Burnham on Sea is probably quite typical of a lot of British seaside towns these days – quite run down, with a town centre filled with poundshops, tatty pubs and junk food offerings.
Our accommodation, a home called Dunlin, was great though – newly refurbished, with a hot tub in the garden 🙂
The downstairs bedroom.
The second bedroom, upstairs – Alex and Jane stayed in here for a few days.
The garden bench in the secluded garden – perfect for sitting and reading.
The garden was small but perfectly formed!
Enjoying a soak in the hot tub.
Dunster Castle is a former motte and bailey castle, now a country house, in the village of Dunster, Somerset, England. The castle lies on the top of a steep hill called the Tor, and has been fortified since the late Anglo-Saxon period.
Trying on hats in the hat room….well, why not?!
Watch it, Wilkes!
Views from the outside of the castle. It’s quite a steep walk up to the castle from Dunster village.
Around the castle.
Upton upon Severn hosts it’s yearly free Blues festival. July 2016.
The river stage.
A very busy Upton.
The stage in the park.
Just a chillin’ by the river, listening to the music, man 😉
A shortish visit to the town centre and river.
One of several human statues in Stratford.
The river Avon. More swans than Worcester!
The very first Wetherspoons, which opened in the 16th century.
Visited: March 2016
Hanbury Hall is a large stately home, built in the early 18th century, standing in parkland at Hanbury, Worcestershire. The main range has two storeys and is built of red brick in the Queen Anne style. It is a Grade I listed building and is maintained by the National Trust.
The gardens – sparse at this time of year.
The Ice House in the grounds.
DANGER! DANGER! Watch it Wilkes in action.
One of the ceiling paintings in the main hall.
The staircase walls are covered by paintings.
There are so many different places to explore in and around the Warndon Villages – from the Worcester and Nunnery Woods to the south, the Warndon Woodlands and New Plantation woods to the east, to the Worcester and Birmingham Canal to the north. But this is one of my favourite walks – a 4 mile circular walk around the villages. As you can see, it was a beautiful day 🙂 I’ll do the walk again in summer, and you’ll be able to see a difference when the trees are green and the bushes are growing.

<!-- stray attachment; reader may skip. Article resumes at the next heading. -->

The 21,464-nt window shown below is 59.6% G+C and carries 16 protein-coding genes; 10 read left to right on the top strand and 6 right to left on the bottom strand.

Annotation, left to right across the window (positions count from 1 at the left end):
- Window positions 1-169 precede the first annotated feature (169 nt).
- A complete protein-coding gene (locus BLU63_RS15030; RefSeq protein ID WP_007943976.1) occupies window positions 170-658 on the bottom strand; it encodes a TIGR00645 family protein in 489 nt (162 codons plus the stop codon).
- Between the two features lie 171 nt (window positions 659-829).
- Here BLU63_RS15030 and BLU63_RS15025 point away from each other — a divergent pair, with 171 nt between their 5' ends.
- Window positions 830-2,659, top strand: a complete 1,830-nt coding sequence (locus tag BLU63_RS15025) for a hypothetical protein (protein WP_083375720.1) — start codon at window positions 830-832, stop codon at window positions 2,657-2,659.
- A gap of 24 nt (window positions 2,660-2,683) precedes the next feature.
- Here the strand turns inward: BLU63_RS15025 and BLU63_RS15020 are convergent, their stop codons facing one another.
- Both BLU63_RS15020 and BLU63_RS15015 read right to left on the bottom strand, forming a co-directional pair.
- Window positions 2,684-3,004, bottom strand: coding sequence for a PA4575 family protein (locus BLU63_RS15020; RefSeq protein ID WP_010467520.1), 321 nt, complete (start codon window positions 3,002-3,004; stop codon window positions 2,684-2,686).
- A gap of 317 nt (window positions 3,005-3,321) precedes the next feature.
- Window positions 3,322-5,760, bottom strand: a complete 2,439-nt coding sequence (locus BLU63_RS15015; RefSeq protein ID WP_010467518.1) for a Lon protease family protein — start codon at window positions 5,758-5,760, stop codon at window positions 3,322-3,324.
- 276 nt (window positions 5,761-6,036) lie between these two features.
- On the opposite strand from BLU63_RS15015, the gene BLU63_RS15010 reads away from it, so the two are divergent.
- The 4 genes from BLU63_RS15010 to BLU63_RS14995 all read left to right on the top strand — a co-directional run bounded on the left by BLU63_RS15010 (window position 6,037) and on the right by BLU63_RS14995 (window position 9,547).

STEPPING OUT FROM THE END OF OUR ROAD AND ONTO THE FOOTPATH TOWARDS THE LYPPARD GRANGE.
TURNING RIGHT TOWARDS TROTSHILL LANE.
WALKING PAST THE TOP OF TROTSHILL LANE…
…AND TOWARDS THE WARNDON WOODS. the woods stretch almost 2 miles ALONGSIDE the warndon villages.
THE WOODLANDS ARE SANDWICHED BETWEEN HOUSES ON THE LEFT AND AN A-ROAD ON THE RIGHT. SURPRISINGLY THOUGH, IT’S VERY QUIET AND PEACEFUL!
ACROSS PLANTATION DRIVE INTO THE NEW PLANTATION.
WALKING TOWARDS SAINT NICHOLAS CHURCH.
REACHING THE TOP OF ST NICHOLAS LANE – BY JUNCTION 6 OF THE M5.
THE TOP OF ST NICHOLAS LANE – NOW OVERGROWN AND USED ONLY BY WALKERS AND CYCLISTS.
ST NICHOLAS CHURCH
ST NICHOLAS CHURCH
ST NICHOLAS LANE – BACK TOWARDS THE WARNDON VILLAGES.
BACK TO THE WARNDON VILLAGES: THE ONLY PART OF THE WALK THAT GOES BY A ROAD. HEADING BACK HOME NOW.
THE WOODGREEN EVANGELICAL CHURCH – KNOWN LOCALLY AS “THE WINDSURFER’S CHURCH” BECAUSE OF THE unusually shaped SPIRE.
AND BACK INTO THE WARNDON WOODS.
THE OTHER SIDE OF THE NEW PLANTATION.
I WAS ON MY OWN FOR THIS WALK, AND LUCKILY MANAGED TO SPOT ALL THE DANGERS MYSELF WITHOUT THE AID OF “WATCH IT” WILKES. HERE’S ONE I’M SURE HE WOULD HAVE POINTED OUT – A DEEP WATER POND AT THE TOP OF TROTSHILL LANE.
CLOSE TO HOME NOW, HEADING BACK TOWARDS THE LYPPARD GRANGE.
AND DOWN THE HILL TO HOME 🙂